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“MOMMMMM!!! I can’t figure my math homework out!”
I heard a pencil hit the counter hard, propelled by the force of a frustrated 10-year-old and turned the corner to see a scowling, arms-crossed child at the counter.
“What are you stuck on?” I asked.
“This.” He pointed to a question on his paper that had nothing but blank space below it.
“Well, have you tried to solve it?”
“It’s just so hard!”
“I bet it is, but it doesn’t look like you’ve even made an attempt.” I knew he wanted me to just tell him the answer, but I wasn’t about to let an opportunity pass to allow him to struggle a little. I knew the reward would be much better if he worked for it, and that he would also retain the information longer if he found it himself.
While I am often confident in my parenting skills, I feel like a kid myself when it comes to being a new photographer. When I started my photography business back in March of this year, I was confident that I had all the skills I needed to in order to run a business… except figuring out how much to charge. I wanted desperately for someone with experience to just show up and tell me what to collect. I wanted the easy way out. I was the student approaching their teacher during a test hoping for a moment of weakness and a free answer.
I wasted lots of time being frustrated, just like my 10-year-old working on his math homework. I looked at other photographer’s websites. I looked at statistics. I asked my friends what they thought was reasonable. I did everything BUT take my personal goals and priorities into consideration. I knew I needed to struggle through my own problem so there would be a why behind my pricing.
I’ve never wanted to work full time. With three young boys in our house, and a desire to expand our family again in the near future, photography is a way to supplement our income and support what would otherwise be a very expensive hobby. I was never looking for a six-figure income or a 40+ hour workweek. Those three simple sentences built the framework for my pricing. It allows me to value my work time, because it is time away from my family occasionally, and that needs to have a price attached to it. Writing my goals and priorities also allowed me to see that, for this season of my life, my family was more important than my business.
I also know it is unlikely that I will ever be a fancy boutique photographer. I live in yoga pants. I shop clearance racks. My current purse is a Nine West bag I found at a garage sale for $1. I have a degree in Accounting and often coach business owners to reduce their spending! My point being, I don’t think I could EVER look at someone and tell them I think they should spend $5,000 on a portrait package unless it was Oprah, or maybe Queen Elizabeth. I know myself well enough to know that I want to be a mid-range priced photographer. I want people that I can relate to buying my images – people that don’t necessarily make a lot of money, but value photography. I know that means I won’t necessarily make six figures – BUT – since that isn’t my goal, that’s okay with me!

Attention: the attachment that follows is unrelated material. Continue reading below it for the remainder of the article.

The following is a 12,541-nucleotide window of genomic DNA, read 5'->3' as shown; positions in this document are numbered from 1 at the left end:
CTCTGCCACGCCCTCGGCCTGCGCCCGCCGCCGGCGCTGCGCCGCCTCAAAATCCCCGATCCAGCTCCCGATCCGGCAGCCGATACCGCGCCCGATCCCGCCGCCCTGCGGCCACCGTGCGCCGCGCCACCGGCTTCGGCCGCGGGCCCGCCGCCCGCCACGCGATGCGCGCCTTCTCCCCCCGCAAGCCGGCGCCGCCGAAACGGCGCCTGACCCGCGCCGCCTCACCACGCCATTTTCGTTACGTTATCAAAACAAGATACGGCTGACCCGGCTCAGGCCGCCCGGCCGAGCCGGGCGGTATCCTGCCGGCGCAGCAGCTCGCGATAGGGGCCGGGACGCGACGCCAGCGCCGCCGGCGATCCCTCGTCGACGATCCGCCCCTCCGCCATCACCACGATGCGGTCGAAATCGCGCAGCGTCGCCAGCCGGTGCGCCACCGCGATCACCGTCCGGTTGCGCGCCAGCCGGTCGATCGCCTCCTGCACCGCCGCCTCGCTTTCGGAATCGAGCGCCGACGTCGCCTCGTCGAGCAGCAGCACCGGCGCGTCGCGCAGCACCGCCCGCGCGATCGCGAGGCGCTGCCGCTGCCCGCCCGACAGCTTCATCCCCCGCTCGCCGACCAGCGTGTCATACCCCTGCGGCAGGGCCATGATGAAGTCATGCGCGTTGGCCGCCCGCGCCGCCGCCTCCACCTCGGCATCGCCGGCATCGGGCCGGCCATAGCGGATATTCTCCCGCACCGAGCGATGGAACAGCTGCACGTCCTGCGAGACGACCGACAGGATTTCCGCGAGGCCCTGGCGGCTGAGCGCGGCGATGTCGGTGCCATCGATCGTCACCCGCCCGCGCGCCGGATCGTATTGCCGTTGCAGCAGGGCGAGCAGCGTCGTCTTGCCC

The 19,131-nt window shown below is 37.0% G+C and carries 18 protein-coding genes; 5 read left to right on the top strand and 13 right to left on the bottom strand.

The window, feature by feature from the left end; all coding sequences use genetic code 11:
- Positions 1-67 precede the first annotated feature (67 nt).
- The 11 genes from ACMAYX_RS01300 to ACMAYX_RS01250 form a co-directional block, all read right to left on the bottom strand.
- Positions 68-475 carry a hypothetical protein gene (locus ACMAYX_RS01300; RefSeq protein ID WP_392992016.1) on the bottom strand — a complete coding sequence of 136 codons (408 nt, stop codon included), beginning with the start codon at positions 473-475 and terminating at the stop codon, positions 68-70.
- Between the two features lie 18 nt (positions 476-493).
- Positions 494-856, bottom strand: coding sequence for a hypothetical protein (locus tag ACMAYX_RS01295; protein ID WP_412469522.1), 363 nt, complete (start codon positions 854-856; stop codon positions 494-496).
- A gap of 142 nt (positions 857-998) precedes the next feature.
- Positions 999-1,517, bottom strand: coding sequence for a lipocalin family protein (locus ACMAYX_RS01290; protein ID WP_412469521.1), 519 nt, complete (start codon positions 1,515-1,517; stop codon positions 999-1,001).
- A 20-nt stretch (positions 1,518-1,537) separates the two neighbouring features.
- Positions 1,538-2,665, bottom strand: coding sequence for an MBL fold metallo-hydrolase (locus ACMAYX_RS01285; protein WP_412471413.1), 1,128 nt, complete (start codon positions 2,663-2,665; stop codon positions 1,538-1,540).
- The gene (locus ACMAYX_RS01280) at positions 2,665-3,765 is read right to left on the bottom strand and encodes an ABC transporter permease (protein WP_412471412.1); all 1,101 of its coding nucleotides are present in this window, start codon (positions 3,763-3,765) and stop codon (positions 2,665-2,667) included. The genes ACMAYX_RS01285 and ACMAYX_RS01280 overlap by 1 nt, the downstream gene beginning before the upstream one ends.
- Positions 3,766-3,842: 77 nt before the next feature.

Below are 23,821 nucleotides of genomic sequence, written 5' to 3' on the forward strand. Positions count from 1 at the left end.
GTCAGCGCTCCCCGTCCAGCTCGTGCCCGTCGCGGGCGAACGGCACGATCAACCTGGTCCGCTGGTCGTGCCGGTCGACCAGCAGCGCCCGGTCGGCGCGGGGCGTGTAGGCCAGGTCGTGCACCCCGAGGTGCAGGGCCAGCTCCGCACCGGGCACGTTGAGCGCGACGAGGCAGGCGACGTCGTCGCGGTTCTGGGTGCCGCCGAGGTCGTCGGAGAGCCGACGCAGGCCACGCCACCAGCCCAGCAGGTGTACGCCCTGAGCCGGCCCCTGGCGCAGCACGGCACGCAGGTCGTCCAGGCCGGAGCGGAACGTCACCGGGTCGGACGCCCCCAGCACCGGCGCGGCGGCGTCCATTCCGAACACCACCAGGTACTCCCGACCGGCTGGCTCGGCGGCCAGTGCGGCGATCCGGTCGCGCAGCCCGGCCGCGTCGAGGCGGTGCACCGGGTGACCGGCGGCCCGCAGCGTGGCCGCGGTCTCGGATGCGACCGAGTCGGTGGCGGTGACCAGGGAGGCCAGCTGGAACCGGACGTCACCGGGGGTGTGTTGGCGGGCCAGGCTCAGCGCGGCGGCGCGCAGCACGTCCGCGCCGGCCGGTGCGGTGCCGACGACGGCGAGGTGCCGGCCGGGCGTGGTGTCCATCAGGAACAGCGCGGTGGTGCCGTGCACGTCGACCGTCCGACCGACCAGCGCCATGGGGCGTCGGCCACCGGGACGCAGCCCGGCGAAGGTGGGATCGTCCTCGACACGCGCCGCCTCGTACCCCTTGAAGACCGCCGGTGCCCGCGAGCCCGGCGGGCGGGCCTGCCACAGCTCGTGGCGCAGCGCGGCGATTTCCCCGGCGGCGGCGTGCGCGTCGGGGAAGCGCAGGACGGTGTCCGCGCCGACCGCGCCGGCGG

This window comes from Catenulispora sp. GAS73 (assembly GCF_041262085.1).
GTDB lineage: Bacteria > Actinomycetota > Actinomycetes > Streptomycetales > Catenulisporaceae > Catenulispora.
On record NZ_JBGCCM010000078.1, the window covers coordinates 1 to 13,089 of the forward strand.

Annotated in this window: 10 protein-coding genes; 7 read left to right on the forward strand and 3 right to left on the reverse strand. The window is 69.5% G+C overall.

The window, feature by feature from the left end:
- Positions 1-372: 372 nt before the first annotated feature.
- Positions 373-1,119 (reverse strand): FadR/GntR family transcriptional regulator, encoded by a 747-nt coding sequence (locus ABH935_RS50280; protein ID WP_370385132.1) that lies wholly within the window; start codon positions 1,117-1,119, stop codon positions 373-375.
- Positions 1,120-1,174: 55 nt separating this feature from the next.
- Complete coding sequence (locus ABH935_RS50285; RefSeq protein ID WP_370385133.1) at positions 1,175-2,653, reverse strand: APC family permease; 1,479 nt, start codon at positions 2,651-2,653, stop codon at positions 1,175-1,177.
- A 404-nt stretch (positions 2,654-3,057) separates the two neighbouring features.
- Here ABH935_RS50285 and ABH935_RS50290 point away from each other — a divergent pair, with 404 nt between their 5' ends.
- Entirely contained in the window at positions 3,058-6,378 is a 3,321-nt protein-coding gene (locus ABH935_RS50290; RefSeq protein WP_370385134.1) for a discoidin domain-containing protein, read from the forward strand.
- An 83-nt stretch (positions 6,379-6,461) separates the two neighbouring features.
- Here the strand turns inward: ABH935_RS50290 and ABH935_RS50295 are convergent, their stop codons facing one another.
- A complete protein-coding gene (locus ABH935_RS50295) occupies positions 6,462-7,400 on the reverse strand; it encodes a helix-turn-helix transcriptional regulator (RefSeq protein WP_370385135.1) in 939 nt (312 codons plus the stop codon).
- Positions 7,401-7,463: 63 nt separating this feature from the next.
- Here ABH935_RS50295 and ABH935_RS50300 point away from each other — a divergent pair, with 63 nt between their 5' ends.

Do you know that the national average wage for photographers in the US is less than $30,000 annually? Statistically speaking, if you make more than $60,000 a year as a photographer, you are in the top 6% of photographers. I don’t share this to be discouraging, but I share it say that it’s not as simple as “I’m going to price my packages really high and make $200,000 a year.” It is much more likely that you will make a modest wage. I’m okay with that, because I’d rather do something I love and share that talent with people than make lots of money doing something I hate. I could get a job at a Big 4 accounting firm tomorrow and make a lot more money, but that’s not what I want for my life.
We are all at different stages of life. We all have different goals. Yes, you have to value your time. Yes, you can’t give away your images! But, you also need to know yourself, and know your goals!
Need a little help? Check out this amazing e-book below. It will help walk you through the math (woo hoo!) to find a pricing model that suits YOU!
At the end of the day, you MUST be confident in your pricing. Do the work and wrestle with the issue until you know why you are priced the way you are. Then, you can stand behind what you are charging.
Do you find pricing challenging or not? We always love to hear from you!